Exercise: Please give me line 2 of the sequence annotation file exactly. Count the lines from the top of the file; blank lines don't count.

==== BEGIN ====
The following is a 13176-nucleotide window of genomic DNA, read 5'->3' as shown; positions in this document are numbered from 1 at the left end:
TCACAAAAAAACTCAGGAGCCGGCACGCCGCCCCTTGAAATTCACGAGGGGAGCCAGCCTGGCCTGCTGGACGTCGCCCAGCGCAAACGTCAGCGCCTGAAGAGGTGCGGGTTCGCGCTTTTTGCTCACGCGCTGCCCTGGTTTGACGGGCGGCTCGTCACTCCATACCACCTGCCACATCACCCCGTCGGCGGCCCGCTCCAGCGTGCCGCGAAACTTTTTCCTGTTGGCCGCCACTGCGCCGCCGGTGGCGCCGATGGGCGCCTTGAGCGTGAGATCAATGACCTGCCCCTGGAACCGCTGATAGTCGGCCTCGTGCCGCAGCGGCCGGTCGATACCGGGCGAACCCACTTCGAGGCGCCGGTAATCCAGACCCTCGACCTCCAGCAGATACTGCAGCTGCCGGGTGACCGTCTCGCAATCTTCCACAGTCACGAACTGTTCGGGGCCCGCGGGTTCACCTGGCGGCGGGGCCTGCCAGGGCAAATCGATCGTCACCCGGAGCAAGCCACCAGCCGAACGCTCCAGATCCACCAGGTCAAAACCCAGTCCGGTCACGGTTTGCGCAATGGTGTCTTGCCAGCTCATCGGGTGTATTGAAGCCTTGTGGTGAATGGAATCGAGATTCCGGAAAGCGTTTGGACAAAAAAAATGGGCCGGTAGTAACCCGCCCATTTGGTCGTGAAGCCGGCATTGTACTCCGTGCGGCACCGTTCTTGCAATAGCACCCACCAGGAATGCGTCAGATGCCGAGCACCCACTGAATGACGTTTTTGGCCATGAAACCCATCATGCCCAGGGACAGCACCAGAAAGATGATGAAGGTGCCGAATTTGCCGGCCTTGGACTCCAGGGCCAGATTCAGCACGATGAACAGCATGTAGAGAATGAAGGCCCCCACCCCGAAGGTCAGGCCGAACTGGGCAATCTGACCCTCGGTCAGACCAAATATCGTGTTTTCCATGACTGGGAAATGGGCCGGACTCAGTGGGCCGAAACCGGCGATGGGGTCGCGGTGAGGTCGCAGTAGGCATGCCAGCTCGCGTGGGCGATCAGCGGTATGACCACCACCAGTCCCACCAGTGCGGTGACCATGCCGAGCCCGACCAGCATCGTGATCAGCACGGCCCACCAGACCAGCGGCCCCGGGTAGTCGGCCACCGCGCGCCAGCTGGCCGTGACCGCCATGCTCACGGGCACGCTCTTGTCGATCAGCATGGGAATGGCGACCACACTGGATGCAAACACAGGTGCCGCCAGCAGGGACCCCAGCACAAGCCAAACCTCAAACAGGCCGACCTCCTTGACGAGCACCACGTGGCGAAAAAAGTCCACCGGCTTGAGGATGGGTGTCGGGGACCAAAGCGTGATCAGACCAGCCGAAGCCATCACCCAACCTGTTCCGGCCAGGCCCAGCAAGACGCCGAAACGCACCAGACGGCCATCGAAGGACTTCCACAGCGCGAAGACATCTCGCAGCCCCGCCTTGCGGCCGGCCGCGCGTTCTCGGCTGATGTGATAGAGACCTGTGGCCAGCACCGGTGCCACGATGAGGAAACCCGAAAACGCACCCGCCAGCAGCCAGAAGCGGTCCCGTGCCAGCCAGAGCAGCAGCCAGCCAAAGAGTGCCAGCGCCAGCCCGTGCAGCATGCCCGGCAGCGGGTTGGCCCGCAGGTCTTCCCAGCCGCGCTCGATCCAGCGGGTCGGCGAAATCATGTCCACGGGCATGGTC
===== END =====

TCACAAAAAAACTCAGGAGCCGGCACGCCGCCCCTTGAAATTCACGAGGGGAGCCAGCCTGGCCTGCTGGACGTCGCCCAGCGCAAACGTCAGCGCCTGAAGAGGTGCGGGTTCGCGCTTTTTGCTCACGCGCTGCCCTGGTTTGACGGGCGGCTCGTCACTCCATACCACCTGCCACATCACCCCGTCGGCGGCCCGCTCCAGCGTGCCGCGAAACTTTTTCCTGTTGGCCGCCACTGCGCCGCCGGTGGCGCCGATGGGCGCCTTGAGCGTGAGATCAATGACCTGCCCCTGGAACCGCTGATAGTCGGCCTCGTGCCGCAGCGGCCGGTCGATACCGGGCGAACCCACTTCGAGGCGCCGGTAATCCAGACCCTCGACCTCCAGCAGATACTGCAGCTGCCGGGTGACCGTCTCGCAATCTTCCACAGTCACGAACTGTTCGGGGCCCGCGGGTTCACCTGGCGGCGGGGCCTGCCAGGGCAAATCGATCGTCACCCGGAGCAAGCCACCAGCCGAACGCTCCAGATCCACCAGGTCAAAACCCAGTCCGGTCACGGTTTGCGCAATGGTGTCTTGCCAGCTCATCGGGTGTATTGAAGCCTTGTGGTGAATGGAATCGAGATTCCGGAAAGCGTTTGGACAAAAAAAATGGGCCGGTAGTAACCCGCCCATTTGGTCGTGAAGCCGGCATTGTACTCCGTGCGGCACCGTTCTTGCAATAGCACCCACCAGGAATGCGTCAGATGCCGAGCACCCACTGAATGACGTTTTTGGCCATGAAACCCATCATGCCCAGGGACAGCACCAGAAAGATGATGAAGGTGCCGAATTTGCCGGCCTTGGACTCCAGGGCCAGATTCAGCACGATGAACAGCATGTAGAGAATGAAGGCCCCCACCCCGAAGGTCAGGCCGAACTGGGCAATCTGACCCTCGGTCAGACCAAATATCGTGTTTTCCATGACTGGGAAATGGGCCGGACTCAGTGGGCCGAAACCGGCGATGGGGTCGCGGTGAGGTCGCAGTAGGCATGCCAGCTCGCGTGGGCGATCAGCGGTATGACCACCACCAGTCCCACCAGTGCGGTGACCATGCCGAGCCCGACCAGCATCGTGATCAGCACGGCCCACCAGACCAGCGGCCCCGGGTAGTCGGCCACCGCGCGCCAGCTGGCCGTGACCGCCATGCTCACGGGCACGCTCTTGTCGATCAGCATGGGAATGGCGACCACACTGGATGCAAACACAGGTGCCGCCAGCAGGGACCCCAGCACAAGCCAAACCTCAAACAGGCCGACCTCCTTGACGAGCACCACGTGGCGAAAAAAGTCCACCGGCTTGAGGATGGGTGTCGGGGACCAAAGCGTGATCAGACCAGCCGAAGCCATCACCCAACCTGTTCCGGCCAGGCCCAGCAAGACGCCGAAACGCACCAGACGGCCATCGAAGGACTTCCACAGCGCGAAGACATCTCGCAGCCCCGCCTTGCGGCCGGCCGCGCGTTCTCGGCTGATGTGATAGAGACCTGTGGCCAGCACCGGTGCCACGATGAGGAAACCCGAAAACGCACCCGCCAGCAGCCAGAAGCGGTCCCGTGCCAGCCAGAGCAGCAGCCAGCCAAAGAGTGCCAGCGCCAGCCCGTGCAGCATGCCCGGCAGCGGGTTGGCCCGCAGGTCTTCCCAGCCGCGCTCGATCCAGCGGGTCGGCGAAATCATGTCCACGGGCATGGTC